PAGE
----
to get instant updates about 'Banburismus' on your MyPage. Meet other similar minded people. Its Free!


All Updates

Banburismus was a cryptanalytic process developed by Alan Turing at Bletchley Park in England during the Second World War. It was used by Bletchley Park's Hut 8 to help break German Kriegsmarine (Naval) messages enciphered on Enigma machines. The process used sequential conditional probability to infer information about the likely settings of the Enigma machine. Although this method is is frequently stated to be an example of Bayesian inference, Donald Gilles has argued (), that the process is not really Bayesian, but rather Popperian. It gave rise to Turing's invention of the ban as a measure of the weight of evidence in favour of a hypothesis. This concept was later applied in Turingery and all the other methods used for breaking the Lorenz cipher.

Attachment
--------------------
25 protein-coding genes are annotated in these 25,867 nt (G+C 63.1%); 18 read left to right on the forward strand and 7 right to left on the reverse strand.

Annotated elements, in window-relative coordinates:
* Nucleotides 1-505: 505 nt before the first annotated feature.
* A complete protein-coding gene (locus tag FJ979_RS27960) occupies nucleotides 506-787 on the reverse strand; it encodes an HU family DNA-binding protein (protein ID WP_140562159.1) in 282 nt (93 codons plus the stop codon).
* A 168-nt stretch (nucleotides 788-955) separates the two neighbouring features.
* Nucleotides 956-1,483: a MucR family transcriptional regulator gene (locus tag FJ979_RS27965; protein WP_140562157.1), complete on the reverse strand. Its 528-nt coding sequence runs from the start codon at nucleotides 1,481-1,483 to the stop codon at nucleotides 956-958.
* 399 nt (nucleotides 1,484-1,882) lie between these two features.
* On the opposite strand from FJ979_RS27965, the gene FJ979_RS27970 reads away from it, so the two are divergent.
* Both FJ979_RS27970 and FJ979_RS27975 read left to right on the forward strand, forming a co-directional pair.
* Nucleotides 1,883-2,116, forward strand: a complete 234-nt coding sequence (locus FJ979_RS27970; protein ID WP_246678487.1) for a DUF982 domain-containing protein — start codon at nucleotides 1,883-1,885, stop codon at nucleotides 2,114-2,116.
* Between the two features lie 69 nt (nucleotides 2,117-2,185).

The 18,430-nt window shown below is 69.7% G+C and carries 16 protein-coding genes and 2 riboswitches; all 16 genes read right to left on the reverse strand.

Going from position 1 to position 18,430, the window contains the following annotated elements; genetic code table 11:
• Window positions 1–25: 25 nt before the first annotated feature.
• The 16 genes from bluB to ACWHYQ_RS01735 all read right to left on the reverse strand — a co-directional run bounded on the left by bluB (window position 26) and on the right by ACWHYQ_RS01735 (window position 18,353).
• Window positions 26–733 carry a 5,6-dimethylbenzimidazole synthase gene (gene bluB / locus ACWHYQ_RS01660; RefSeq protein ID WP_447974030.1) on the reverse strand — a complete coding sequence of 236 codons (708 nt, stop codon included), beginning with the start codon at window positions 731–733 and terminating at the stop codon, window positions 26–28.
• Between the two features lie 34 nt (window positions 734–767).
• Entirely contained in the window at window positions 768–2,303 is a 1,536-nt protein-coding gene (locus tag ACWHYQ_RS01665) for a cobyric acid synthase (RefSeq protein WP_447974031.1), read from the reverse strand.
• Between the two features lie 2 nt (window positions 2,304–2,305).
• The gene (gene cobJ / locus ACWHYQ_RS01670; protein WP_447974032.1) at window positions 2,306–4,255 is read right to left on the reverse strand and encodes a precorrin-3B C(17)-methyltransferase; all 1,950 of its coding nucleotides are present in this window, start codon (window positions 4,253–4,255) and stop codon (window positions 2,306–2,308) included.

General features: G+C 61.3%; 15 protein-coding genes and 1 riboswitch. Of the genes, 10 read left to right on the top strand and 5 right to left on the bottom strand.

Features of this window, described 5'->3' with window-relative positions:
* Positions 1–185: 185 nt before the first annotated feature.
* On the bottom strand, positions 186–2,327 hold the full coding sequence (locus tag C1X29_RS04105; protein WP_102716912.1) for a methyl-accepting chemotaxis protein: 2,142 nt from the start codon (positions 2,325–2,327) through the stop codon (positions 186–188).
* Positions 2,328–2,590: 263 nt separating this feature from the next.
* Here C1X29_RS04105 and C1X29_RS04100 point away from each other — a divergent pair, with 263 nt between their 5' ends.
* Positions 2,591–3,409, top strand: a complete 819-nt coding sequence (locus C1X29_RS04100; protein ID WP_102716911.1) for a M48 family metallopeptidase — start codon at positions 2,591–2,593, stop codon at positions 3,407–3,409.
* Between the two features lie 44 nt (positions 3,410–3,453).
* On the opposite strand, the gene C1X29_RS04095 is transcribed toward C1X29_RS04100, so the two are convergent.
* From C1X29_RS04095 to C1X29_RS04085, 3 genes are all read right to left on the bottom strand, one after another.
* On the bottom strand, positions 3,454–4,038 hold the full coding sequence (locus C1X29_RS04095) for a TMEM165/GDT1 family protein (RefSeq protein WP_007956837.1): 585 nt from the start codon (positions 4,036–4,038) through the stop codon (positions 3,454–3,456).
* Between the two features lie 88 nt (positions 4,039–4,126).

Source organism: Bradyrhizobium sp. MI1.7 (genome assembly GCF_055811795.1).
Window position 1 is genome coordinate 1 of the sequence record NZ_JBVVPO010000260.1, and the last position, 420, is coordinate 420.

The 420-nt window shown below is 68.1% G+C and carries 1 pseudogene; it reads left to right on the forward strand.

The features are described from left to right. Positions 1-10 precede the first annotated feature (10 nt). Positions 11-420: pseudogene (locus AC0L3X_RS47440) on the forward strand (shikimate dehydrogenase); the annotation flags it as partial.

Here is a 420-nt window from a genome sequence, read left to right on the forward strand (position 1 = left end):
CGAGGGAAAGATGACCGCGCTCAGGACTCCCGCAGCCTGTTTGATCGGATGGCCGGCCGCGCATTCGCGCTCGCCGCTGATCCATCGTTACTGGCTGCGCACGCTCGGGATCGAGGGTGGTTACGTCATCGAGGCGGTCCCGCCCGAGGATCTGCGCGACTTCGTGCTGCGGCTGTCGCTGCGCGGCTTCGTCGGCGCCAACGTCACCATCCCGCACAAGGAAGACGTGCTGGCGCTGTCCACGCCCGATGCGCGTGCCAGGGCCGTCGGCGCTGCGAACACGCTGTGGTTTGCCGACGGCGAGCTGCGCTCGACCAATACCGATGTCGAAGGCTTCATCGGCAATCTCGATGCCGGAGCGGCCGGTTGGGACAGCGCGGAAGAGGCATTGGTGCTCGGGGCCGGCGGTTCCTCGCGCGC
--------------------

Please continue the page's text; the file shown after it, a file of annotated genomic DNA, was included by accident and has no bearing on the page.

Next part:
The aim of Banburismus was to reduce the time required of the electromechanical Bombe machines by identifying the most likely right-hand and middle wheels of the Enigma. Banburismus was a development of the "clock method" invented by the Polish cryptanalyst Jerzy Różycki. Good (1993) p. 155

Hugh Alexander was regarded as the best of the...
Read More

No feeds found

wait Posting your question. Please wait!...

No updates available.
No messages found
Tell your friends >
about this page
 Create a new Page
for companies, colleges, celebrities or anything you like.Get updates on MyPage.
Create a new Page
 Find your friends
  Find friends on MyPage from